The entrepreneur, now 26, needed someone to guarantee the lease on his new space — a former cell phone store with a brilliant purple wall. So he called his mother, who at the time was in Taiwan.
He remembers his mother’s voice over the phone: “You’re doing what?”
Today R3fresh Superfood Café & Juice Bar is embarking on its fifth year in business. Kao said the business has roughly one half million dollars in yearly revenue.
The venue makes juices, each with a variety of fruits and vegetables. It offers açai sorbet imported from Brazil. Açai is the berry of a certain palm tree.
The business also lets customers build their own superfood bowls. It offers pitaya, coconut and chia puddings with the option of adding granola (made in-house) and fresh fruit.
A Passion for Food
Joe Kao is from Orange County. He moved to San Diego for work nine years ago. While working at businesses such as retailer Sur la Table, he helped friends get their businesses going.
He entertained thoughts of opening his own business. “Food and beverage is where my passions lie,” he said.
He had his eye on the bustling Convoy Street food corridor, and for a while considered a boba shop — a shop offering tea served with edible beads. Seeing what he considered “way too many” boba shops in the district already, he dismissed the idea and pivoted to offering juices and açai.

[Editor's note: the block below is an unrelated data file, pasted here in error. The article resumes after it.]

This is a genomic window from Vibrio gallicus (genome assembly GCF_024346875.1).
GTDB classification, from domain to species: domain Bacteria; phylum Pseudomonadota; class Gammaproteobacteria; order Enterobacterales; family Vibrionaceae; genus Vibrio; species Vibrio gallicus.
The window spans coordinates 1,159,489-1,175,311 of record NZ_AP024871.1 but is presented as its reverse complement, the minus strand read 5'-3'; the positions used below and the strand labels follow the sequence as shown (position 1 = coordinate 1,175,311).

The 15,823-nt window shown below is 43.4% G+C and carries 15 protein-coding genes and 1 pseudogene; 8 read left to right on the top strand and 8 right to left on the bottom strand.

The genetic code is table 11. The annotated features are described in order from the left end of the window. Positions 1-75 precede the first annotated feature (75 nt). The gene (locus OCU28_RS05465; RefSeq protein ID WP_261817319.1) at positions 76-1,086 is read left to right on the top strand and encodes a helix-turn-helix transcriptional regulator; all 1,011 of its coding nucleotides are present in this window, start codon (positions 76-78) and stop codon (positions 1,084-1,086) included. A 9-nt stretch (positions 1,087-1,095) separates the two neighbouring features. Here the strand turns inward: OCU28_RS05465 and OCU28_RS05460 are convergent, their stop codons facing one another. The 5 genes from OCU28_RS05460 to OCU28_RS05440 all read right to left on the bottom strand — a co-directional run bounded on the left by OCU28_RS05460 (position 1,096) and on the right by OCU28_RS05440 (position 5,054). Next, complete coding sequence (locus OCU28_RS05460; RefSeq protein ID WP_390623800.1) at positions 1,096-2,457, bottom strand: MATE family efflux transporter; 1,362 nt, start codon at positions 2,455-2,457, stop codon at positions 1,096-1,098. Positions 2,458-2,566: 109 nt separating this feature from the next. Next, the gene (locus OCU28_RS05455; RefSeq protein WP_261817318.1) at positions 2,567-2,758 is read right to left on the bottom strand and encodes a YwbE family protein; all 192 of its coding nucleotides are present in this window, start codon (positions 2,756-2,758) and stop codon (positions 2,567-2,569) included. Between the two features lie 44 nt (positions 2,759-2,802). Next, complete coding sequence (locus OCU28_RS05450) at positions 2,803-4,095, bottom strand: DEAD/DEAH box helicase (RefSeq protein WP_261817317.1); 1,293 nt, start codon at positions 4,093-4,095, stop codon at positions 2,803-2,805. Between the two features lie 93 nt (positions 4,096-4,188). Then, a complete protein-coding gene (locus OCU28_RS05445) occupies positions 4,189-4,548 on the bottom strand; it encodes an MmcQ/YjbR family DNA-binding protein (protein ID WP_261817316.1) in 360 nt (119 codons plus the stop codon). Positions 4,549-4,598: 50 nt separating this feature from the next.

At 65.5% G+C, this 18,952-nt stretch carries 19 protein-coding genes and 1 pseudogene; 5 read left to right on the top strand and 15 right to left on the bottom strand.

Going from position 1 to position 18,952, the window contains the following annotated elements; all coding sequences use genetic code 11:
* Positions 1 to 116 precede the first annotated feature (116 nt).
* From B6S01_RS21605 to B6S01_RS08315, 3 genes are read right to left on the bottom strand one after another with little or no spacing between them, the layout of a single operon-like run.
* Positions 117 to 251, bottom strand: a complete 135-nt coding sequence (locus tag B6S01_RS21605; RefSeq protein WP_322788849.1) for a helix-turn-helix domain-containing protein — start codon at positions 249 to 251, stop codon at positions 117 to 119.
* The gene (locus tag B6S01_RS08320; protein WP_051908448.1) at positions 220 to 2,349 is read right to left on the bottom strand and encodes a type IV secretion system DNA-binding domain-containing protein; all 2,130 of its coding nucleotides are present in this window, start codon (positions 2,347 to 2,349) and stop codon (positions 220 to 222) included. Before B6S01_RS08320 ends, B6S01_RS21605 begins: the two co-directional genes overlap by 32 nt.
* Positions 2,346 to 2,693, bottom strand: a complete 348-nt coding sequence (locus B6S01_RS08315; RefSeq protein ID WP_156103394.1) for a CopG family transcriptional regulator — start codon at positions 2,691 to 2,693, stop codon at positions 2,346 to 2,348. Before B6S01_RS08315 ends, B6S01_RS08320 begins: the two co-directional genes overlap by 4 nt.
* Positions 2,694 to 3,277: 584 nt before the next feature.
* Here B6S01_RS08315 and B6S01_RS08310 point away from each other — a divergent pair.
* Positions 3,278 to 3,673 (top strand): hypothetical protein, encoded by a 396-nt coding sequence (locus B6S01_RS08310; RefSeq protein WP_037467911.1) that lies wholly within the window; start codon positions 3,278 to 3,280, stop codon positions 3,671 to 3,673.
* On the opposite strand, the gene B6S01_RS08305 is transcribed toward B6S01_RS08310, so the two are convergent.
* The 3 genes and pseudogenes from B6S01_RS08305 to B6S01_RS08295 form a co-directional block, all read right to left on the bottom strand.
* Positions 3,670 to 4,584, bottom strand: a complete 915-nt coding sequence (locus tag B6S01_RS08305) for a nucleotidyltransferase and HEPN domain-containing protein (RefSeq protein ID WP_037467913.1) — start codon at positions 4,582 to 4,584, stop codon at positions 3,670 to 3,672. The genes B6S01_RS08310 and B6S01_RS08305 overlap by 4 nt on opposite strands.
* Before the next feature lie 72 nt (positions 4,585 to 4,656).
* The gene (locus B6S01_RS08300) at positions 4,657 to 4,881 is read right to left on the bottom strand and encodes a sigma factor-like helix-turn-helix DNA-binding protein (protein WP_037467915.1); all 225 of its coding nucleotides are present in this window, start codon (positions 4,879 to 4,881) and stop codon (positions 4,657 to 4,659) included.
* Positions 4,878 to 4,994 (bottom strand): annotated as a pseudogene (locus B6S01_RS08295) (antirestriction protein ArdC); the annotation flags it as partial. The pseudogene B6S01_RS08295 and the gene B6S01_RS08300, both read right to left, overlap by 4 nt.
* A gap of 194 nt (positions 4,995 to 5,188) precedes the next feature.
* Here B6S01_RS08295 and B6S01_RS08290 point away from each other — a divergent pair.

“I’ve been juicing my whole life,” he said, recounting how he grew up in a household where making juice and concocting juice recipes was an everyday occurrence. And there were no other juice shops on Convoy.
He said R3fresh is one of the healthier options on Convoy, where the typical restaurant emphasizes bold flavors and comfort food.
R3fresh now has a second store, in Fullerton, operated by Kao’s brother, Ben Kao.
The Kaos do many of their own tenant improvements, since another family business is renovating and reselling houses. In Joe Kao’s space on Convoy, white tile went up over the bright purple wall.
COVID and Beyond
When COVID hit, Kao made the decision to stay open, and offer take-out only. It was the right move, he said. Revenue declined but it was better than outright closure. Now, he said, he is considering outdoor seating for the store.
The business gets its share of regulars from the surrounding auto dealers and corporate offices on Kearny Mesa.
Looking beyond COVID, Kao is thinking about expanding R3fresh some more. He said he wants to avoid trendier areas such as downtown and North Park, and is looking north, considering small commercial spaces in communities such as Mira Mesa, Del Mar, Carlsbad and San Clemente.